This is not only the case in Manyatta, but also in the areas of Kondele, Mamboleo and a famous bar on Kisumu’s Main Stage called Mama Olga.
To be clear, it is not only the unemployed and the penniless who turn to alcohol to “numb the pain of reality”. A recent survey conducted by Nacada on the status of alcohol and drug abuse among workers in the public sector in Kenya showed that the prevalence of alcohol use among workers was 23.8 per cent. An analysis of alcohol use disorders among this study group stood at 13.2 per cent, meaning 89,127 employees had an alcohol use disorder (AUD).
“Further categorisation of AUDs by severity showed that 5.7 per cent (38,487) had a mild alcohol use disorder, three per cent (20,256) had a moderate AUD while 4.5 per cent (30,384) had a severe AUD,” reads part of the report.
Prof John Muteti, acting CEO of Nacada, noted that alcohol consumption by public sector workers was more than double the national average of 11.8 per cent, which has implications for workforce performance.
“We suspect that because these people have disposable income, they can afford alcohol. Another interesting thing is that the highly paid public service institutions such as the Kenya Ports Authority and the Kenya Revenue Authority have an even worse problem, followed by the police,” he said.
The situation among police officers is so bad that Prof Muteti described it as alarming, with more officers registering very high rates of alcohol consumption. In his analysis of the drinking habits of law enforcement officers, the Nacada boss believes that the tough nature of their job, coupled with their low salaries in the midst of tough economic times, drives them to relieve their stress with the bottle.
In Nairobi, Nacada notes that the availability of liquor stores within stages and termini is exacerbating the drinking menace and interestingly, several hotspots mapped by the authority serve not only chang’aa but also the famous keg, narcotic drugs, beers, wines and spirits.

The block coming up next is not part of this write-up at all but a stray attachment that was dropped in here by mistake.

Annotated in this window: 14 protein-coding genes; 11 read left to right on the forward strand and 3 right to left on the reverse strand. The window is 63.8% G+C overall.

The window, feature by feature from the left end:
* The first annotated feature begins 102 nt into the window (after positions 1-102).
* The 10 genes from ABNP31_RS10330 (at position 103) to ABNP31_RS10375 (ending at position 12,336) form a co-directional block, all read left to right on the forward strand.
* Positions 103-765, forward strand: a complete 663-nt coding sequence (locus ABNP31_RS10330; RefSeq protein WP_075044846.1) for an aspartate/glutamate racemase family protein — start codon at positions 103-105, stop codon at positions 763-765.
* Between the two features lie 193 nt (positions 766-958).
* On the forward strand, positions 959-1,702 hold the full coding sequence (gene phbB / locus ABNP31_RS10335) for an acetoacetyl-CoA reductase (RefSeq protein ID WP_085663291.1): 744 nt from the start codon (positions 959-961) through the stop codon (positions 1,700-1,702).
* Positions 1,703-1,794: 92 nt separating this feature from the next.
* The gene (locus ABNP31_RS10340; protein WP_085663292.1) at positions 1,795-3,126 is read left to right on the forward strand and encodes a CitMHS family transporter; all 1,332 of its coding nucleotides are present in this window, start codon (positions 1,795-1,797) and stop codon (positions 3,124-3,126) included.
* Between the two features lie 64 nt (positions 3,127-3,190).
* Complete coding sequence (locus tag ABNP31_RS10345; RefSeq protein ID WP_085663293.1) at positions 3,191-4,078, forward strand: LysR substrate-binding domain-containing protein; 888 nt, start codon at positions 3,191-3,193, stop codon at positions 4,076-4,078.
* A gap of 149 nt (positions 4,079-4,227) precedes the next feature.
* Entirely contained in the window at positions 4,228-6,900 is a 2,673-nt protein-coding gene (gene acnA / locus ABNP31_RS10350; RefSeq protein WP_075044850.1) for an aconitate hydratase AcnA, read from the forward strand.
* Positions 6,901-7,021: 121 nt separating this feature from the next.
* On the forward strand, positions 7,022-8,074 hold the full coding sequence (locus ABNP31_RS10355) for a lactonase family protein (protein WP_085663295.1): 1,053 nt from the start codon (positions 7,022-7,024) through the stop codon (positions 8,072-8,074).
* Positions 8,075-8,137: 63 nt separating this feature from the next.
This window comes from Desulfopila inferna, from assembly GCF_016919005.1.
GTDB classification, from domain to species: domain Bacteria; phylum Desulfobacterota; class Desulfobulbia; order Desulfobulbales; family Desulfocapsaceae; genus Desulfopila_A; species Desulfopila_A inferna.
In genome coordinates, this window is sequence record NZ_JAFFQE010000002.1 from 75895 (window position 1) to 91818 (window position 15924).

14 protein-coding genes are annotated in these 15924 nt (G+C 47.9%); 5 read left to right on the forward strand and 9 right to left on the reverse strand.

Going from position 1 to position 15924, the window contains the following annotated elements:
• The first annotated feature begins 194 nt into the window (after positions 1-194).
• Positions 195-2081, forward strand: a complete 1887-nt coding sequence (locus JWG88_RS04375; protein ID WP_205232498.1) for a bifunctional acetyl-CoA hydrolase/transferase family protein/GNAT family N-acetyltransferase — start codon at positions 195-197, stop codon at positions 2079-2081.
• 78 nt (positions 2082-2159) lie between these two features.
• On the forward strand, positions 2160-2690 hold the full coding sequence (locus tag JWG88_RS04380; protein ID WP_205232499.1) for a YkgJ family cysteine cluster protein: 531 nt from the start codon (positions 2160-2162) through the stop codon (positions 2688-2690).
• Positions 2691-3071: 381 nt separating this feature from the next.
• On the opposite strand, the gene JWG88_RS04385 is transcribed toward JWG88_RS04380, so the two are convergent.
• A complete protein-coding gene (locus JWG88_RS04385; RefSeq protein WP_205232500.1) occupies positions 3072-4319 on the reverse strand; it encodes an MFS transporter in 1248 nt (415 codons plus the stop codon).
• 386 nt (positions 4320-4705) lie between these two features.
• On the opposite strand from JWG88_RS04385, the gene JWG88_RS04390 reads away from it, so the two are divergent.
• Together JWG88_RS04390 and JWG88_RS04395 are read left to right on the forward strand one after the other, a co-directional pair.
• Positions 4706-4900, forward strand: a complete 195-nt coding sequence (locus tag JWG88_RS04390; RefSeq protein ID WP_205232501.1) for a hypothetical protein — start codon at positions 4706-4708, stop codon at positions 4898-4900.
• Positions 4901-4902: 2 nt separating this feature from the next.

The listed hotspots in and around Nairobi — Donholm (chang’aa), Kayole junction (keg), Hakati bus station where 60 per cent of the stalls sell wines and spirits, Mfangano (hard drugs and alcohol), Muthurwa (chang’aa, bhang, hard drugs and alcohol), Ruga Ruga (chang’aa and alcohol), Easy Coach stage, Mlolongo, Cabanas, Mwiki Kwa Maina, Njiru and the Eastern bypass — are notorious for alcohol.
However, Odeon, Moi Lane and Kangemi Bus Stage easily offer chang’aa and cheap alcohol, with the latter available at Dagoretti Corner, Kawangware, Karen Stage, Bulbul and Ngong towns, as well as along the Westlands-Kangemi-Thiongo road, Uthiru, 87 and Kinoo.
Nakuru County, according to a July 2023 mapping by Nacada, has hundreds of illegal brewery dens in its various sub-counties of Nakuru West and the towns of Mutamaiyo, Arimi, Kapsita, Marioshoni, Ndoswa, Chandera, Turi, Kiambiriria, Molo and Sachangwan.
Bomet County is not far behind with hotspots recorded in Morit sub-location, Silibwet, Ebekwet, Tabarin, Noreiya, Koibeiyon and Mogoma villages and several others in Konoin and Sotik subcounties.
Narok, Laikipia, Samburu, Kajiado and Kericho counties have a total of more than 200 illegal breweries.
Psychologist Arthur Gichuru explained a well-established theory — that when times are tough, whether emotionally, physically or economically, the human brain triggers the adrenal glands to produce cortisol, the stress hormone.
This hormone supports the fight-or-flight response to stress. This body’s stress response is usually self-limiting and once the threatening event has passed, cortisol levels return to normal.
However, if the stressor is always present, the person will always feel threatened and the fight-or-flight response will always be on, Mr Gichuru said.
“Since financial needs are mostly recurrent and ongoing, people with financial problems are constantly on a high-stress level and this puts them at risk of problems such as chronic stress, anxiety, depression, and sleep problems,” he said.
These adverse situations force them to seek solutions to their problems, and this is when most people turn to drugs to try to relieve the negative feelings.
"Drugs, including alcohol and nicotine, are known to cause the body to produce dopamine (the feel-good hormone), which, when produced, makes the user feel happy. The hormone triggers the brain to produce large amounts of dopamine in a very short time.
"So this person finds an easier way to be happy by using drugs. Over time, the user develops dependence and tolerance, leading to addiction, and it becomes difficult for them to function without their drug of choice," he said.